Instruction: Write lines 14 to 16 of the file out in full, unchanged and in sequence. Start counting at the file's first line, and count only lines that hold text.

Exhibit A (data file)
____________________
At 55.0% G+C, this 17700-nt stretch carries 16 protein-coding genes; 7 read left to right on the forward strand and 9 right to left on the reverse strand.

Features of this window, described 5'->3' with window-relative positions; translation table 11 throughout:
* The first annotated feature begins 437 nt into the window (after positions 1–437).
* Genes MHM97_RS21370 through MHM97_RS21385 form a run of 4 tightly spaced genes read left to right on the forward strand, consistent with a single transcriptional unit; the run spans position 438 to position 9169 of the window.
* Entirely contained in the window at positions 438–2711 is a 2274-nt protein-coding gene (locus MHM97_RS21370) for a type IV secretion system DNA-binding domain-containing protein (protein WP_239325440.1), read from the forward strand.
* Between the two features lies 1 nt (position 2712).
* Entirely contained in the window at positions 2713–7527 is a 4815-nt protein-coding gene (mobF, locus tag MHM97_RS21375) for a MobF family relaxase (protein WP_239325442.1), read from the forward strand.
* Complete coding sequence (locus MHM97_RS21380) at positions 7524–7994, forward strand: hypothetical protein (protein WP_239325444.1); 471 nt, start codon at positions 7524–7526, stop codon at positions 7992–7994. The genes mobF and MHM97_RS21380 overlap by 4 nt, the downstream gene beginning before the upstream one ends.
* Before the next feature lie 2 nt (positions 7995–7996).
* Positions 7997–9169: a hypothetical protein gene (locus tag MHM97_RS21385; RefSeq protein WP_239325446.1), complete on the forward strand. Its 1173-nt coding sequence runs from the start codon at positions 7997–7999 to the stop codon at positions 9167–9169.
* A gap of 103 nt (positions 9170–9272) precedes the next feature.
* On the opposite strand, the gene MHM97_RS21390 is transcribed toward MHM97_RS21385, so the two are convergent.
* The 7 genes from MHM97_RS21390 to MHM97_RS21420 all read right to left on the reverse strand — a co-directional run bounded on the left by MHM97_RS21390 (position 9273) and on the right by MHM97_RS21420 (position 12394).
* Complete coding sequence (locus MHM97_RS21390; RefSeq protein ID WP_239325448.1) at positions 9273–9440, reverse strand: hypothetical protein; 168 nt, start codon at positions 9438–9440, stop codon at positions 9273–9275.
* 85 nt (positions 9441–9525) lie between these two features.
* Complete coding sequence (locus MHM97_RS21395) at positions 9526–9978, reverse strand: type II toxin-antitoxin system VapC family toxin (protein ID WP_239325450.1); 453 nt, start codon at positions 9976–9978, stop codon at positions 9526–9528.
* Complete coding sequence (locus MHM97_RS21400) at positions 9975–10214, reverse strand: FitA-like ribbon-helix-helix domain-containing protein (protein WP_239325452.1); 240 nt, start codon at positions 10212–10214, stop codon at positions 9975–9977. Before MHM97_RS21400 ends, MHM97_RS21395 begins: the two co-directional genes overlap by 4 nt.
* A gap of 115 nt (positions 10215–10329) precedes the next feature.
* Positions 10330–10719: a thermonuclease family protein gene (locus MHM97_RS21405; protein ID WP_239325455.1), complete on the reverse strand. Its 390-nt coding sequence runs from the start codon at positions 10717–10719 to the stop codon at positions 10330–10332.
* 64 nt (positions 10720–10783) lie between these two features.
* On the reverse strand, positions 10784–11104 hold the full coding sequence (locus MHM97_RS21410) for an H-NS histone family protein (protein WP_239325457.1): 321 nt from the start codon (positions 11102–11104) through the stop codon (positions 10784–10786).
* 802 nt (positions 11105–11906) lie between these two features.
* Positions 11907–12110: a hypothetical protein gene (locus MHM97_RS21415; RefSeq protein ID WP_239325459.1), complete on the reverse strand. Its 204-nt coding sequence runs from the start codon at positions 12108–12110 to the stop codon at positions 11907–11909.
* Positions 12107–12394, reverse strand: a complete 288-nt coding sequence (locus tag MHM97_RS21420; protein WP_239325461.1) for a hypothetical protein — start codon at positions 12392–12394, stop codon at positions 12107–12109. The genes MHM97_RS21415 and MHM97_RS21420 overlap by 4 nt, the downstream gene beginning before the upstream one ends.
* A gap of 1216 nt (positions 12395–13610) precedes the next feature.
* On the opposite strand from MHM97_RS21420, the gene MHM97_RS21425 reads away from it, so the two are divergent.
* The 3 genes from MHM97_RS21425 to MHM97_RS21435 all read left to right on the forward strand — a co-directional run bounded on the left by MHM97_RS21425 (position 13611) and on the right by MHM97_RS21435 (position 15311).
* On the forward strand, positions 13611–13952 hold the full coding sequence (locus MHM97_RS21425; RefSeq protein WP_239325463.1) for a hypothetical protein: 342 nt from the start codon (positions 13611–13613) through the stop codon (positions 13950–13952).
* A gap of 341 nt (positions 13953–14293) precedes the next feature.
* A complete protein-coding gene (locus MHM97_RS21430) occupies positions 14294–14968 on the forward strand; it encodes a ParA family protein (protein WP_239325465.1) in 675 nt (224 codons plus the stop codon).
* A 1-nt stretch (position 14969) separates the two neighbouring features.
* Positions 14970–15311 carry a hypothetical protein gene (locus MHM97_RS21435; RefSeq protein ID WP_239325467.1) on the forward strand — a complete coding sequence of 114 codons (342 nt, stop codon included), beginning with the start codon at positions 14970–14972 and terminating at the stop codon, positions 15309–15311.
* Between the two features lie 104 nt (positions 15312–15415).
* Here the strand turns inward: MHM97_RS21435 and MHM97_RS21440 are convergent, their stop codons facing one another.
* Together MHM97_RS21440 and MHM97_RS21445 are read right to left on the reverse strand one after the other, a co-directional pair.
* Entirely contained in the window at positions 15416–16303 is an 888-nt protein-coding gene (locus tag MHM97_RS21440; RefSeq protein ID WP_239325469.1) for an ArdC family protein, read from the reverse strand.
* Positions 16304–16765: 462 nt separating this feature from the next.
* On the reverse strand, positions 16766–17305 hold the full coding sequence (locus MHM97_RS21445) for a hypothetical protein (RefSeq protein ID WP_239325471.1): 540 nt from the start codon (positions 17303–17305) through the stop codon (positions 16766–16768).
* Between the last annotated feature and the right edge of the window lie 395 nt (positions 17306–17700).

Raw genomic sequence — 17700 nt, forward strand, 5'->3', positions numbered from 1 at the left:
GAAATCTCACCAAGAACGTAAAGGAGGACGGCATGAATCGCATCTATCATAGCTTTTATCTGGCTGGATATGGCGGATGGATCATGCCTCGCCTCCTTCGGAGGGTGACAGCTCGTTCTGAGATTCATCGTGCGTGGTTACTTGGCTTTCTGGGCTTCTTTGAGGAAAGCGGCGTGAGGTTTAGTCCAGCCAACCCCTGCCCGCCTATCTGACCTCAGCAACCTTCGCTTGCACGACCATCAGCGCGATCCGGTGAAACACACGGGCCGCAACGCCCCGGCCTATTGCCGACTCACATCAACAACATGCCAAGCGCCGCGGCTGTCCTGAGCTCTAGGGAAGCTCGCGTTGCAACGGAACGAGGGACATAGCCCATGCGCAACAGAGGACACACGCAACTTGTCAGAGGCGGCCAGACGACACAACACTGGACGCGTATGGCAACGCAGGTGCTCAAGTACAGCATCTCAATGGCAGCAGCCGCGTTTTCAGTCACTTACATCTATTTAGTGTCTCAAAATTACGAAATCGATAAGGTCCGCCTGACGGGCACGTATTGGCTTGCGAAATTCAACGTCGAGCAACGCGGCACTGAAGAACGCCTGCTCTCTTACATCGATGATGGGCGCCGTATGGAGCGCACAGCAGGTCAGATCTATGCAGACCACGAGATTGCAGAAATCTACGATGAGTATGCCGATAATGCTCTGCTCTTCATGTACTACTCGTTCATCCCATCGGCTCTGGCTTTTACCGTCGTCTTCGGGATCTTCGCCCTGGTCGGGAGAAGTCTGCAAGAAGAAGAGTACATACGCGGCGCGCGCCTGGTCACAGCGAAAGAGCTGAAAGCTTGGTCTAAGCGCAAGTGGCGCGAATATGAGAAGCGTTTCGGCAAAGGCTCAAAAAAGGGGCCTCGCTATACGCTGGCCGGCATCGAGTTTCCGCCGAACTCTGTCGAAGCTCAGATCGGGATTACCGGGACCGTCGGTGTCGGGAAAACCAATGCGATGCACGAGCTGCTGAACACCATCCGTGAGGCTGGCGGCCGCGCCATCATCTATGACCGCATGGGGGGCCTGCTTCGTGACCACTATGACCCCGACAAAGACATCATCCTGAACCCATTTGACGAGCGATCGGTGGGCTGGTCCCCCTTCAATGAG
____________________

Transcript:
* Complete coding sequence (locus MHM97_RS21390; RefSeq protein ID WP_239325448.1) at positions 9273–9440, reverse strand: hypothetical protein; 168 nt, start codon at positions 9438–9440, stop codon at positions 9273–9275.
* 85 nt (positions 9441–9525) lie between these two features.
* Complete coding sequence (locus MHM97_RS21395) at positions 9526–9978, reverse strand: type II toxin-antitoxin system VapC family toxin (protein ID WP_239325450.1); 453 nt, start codon at positions 9976–9978, stop codon at positions 9526–9528.